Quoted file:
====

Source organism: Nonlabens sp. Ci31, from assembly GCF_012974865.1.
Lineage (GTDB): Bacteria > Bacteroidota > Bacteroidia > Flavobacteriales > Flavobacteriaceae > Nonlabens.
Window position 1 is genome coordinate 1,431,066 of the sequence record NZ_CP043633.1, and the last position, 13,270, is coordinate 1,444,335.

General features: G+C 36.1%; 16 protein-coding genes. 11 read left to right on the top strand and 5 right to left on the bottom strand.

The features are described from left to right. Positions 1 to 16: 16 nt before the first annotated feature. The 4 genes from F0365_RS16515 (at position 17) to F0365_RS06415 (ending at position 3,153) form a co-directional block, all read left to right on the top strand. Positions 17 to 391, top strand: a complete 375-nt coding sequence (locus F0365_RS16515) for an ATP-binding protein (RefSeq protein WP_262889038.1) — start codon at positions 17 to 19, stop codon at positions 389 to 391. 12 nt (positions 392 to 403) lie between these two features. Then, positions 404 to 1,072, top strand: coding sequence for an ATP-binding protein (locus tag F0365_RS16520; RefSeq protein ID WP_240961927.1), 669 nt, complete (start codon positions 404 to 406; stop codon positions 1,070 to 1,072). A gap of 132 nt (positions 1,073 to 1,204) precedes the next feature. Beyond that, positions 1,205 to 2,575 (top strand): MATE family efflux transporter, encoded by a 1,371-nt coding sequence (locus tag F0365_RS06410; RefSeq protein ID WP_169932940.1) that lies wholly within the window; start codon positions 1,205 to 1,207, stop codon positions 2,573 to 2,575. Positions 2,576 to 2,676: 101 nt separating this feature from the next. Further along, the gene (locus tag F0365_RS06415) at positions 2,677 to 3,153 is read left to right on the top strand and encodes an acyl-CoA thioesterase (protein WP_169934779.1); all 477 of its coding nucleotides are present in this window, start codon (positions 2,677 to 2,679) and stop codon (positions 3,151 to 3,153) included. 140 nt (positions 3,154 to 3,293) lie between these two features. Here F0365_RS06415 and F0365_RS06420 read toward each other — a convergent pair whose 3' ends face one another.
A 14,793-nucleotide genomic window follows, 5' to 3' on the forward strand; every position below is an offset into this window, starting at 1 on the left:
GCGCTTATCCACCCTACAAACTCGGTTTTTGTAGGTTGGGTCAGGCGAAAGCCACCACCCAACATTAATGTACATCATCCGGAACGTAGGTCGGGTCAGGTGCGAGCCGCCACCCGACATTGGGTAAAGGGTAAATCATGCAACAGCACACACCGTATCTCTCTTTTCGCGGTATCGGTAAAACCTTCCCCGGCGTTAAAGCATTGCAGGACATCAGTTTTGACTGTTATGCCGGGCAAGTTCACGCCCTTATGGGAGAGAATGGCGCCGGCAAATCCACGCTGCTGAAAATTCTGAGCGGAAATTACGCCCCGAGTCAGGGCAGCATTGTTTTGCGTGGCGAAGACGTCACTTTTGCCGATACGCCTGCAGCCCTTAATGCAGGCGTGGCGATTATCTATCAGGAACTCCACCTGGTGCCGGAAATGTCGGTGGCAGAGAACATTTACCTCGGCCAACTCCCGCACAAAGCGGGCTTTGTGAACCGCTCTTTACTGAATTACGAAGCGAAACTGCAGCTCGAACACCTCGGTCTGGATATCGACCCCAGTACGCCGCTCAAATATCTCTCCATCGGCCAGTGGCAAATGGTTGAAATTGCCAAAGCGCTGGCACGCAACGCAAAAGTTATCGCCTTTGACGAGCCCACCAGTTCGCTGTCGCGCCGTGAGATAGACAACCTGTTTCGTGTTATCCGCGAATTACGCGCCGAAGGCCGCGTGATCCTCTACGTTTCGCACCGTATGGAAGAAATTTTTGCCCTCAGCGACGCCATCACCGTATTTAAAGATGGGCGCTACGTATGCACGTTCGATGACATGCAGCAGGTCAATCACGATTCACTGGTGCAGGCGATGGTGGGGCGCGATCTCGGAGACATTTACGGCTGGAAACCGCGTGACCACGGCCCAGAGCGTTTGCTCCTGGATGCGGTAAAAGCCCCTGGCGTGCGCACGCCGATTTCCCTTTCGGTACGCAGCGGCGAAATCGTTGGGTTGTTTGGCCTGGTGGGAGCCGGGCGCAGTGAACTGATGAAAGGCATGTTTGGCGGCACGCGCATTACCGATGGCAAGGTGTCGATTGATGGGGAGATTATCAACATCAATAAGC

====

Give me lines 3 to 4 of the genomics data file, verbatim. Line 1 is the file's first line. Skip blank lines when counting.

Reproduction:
Window position 1 is genome coordinate 1,431,066 of the sequence record NZ_CP043633.1, and the last position, 13,270, is coordinate 1,444,335.

General features: G+C 36.1%; 16 protein-coding genes. 11 read left to right on the top strand and 5 right to left on the bottom strand.